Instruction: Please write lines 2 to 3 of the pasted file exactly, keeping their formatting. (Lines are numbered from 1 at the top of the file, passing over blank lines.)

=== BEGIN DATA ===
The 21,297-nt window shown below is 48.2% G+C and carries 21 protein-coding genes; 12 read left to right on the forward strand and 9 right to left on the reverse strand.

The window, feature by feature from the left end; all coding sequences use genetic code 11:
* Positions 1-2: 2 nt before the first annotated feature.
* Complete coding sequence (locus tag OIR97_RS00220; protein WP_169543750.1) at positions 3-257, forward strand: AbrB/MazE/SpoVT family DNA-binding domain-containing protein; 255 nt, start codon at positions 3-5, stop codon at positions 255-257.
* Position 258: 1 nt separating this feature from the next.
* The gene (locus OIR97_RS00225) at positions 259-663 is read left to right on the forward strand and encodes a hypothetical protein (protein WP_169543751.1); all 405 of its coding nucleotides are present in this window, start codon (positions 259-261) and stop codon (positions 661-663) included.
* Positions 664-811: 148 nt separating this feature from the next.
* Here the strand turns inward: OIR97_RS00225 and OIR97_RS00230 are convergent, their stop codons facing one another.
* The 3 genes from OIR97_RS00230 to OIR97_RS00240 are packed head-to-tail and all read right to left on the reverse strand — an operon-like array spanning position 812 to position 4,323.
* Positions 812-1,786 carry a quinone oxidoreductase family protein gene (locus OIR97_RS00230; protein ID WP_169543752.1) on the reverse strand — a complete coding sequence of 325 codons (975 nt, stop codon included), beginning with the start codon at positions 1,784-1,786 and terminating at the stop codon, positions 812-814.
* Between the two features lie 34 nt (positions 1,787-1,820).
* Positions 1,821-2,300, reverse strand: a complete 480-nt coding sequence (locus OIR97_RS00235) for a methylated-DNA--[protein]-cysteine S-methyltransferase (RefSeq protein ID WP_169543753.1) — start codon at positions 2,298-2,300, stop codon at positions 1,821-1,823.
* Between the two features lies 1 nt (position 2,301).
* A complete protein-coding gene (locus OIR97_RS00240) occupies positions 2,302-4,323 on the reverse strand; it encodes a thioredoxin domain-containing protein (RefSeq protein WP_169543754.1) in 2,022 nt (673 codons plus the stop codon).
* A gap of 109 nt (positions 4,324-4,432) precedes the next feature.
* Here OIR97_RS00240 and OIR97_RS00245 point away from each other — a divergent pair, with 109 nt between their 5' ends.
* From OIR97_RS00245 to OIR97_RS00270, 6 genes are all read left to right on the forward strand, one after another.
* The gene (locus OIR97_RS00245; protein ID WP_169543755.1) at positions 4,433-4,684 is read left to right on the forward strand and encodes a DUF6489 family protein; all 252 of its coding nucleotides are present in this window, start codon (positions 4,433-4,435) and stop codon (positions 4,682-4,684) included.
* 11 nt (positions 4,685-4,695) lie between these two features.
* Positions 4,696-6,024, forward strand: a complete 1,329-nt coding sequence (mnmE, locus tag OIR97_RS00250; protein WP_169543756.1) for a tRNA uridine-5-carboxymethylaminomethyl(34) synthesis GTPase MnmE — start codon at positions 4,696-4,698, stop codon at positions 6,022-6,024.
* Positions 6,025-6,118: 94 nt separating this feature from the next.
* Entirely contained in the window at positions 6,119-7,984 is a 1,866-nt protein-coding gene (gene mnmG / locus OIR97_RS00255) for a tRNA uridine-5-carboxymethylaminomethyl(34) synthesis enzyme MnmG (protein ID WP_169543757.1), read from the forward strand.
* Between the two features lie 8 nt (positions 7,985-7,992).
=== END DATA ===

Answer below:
The window, feature by feature from the left end; all coding sequences use genetic code 11:
* Positions 1-2: 2 nt before the first annotated feature.